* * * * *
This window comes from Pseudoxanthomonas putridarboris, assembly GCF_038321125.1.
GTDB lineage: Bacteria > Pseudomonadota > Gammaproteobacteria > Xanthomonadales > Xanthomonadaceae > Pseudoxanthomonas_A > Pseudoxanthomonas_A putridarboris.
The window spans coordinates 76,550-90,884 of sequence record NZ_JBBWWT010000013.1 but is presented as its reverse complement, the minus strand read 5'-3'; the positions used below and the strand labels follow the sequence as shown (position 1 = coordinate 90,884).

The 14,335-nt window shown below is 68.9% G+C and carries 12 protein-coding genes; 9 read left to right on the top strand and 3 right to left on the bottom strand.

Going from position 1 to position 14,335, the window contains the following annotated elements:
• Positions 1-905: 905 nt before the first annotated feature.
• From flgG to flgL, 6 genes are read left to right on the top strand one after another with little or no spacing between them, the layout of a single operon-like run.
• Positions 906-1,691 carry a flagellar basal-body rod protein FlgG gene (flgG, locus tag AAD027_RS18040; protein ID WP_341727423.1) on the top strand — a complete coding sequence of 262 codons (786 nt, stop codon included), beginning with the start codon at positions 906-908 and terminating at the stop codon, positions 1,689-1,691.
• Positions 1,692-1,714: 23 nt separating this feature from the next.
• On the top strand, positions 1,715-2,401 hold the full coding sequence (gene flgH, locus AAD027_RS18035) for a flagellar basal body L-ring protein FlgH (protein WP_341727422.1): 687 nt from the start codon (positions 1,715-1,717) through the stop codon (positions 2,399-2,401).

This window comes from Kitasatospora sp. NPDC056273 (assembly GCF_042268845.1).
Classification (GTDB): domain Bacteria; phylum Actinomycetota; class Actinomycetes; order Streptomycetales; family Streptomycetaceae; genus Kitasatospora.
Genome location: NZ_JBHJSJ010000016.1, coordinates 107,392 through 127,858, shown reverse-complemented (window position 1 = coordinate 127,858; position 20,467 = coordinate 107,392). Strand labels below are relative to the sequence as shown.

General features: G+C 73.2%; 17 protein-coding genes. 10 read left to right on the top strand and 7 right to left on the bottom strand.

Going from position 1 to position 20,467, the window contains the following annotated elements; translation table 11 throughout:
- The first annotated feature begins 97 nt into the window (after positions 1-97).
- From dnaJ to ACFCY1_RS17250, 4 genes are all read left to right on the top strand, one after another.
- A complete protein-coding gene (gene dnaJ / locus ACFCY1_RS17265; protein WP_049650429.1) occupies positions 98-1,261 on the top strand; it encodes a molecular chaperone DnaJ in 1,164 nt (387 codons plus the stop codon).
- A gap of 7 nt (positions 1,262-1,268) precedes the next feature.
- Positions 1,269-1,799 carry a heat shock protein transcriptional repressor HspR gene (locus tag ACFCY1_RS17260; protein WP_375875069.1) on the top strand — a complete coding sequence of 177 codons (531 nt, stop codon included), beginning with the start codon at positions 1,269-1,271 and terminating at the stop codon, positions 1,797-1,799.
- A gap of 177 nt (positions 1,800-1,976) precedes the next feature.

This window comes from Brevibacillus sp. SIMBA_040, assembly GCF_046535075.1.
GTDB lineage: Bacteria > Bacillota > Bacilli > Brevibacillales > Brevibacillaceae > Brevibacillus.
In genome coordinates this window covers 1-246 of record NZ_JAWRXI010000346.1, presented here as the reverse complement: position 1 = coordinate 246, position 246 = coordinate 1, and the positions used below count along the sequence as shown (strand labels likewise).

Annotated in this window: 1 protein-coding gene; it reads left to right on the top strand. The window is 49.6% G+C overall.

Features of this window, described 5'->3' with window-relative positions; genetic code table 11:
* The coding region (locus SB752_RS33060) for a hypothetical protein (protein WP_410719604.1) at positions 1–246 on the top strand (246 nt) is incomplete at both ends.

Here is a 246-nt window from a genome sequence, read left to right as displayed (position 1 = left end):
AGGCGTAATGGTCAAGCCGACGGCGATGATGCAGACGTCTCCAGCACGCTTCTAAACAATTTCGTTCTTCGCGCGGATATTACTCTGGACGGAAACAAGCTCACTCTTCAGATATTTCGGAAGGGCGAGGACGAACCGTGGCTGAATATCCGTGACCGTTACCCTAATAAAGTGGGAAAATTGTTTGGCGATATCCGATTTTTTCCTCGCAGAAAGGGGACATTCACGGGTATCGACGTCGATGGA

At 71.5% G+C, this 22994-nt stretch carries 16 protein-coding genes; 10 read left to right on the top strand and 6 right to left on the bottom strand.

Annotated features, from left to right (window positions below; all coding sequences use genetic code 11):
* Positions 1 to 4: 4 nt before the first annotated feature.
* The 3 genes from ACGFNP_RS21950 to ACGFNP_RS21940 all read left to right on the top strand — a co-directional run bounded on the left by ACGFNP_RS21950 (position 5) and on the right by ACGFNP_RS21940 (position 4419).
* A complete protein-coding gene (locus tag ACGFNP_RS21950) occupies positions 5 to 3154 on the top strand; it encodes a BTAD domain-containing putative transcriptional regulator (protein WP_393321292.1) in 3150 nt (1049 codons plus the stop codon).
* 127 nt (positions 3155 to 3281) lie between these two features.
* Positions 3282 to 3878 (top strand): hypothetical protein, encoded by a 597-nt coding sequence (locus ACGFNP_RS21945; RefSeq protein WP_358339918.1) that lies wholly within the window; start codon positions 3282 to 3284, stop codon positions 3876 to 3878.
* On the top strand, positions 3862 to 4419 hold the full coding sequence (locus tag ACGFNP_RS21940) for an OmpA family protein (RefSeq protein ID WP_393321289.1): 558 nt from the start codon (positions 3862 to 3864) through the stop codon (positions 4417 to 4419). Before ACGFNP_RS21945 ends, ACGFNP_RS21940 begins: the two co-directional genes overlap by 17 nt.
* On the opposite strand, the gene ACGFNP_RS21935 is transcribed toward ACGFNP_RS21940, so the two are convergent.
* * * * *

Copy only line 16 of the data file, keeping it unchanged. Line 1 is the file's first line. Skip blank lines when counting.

- The first annotated feature begins 97 nt into the window (after positions 1-97).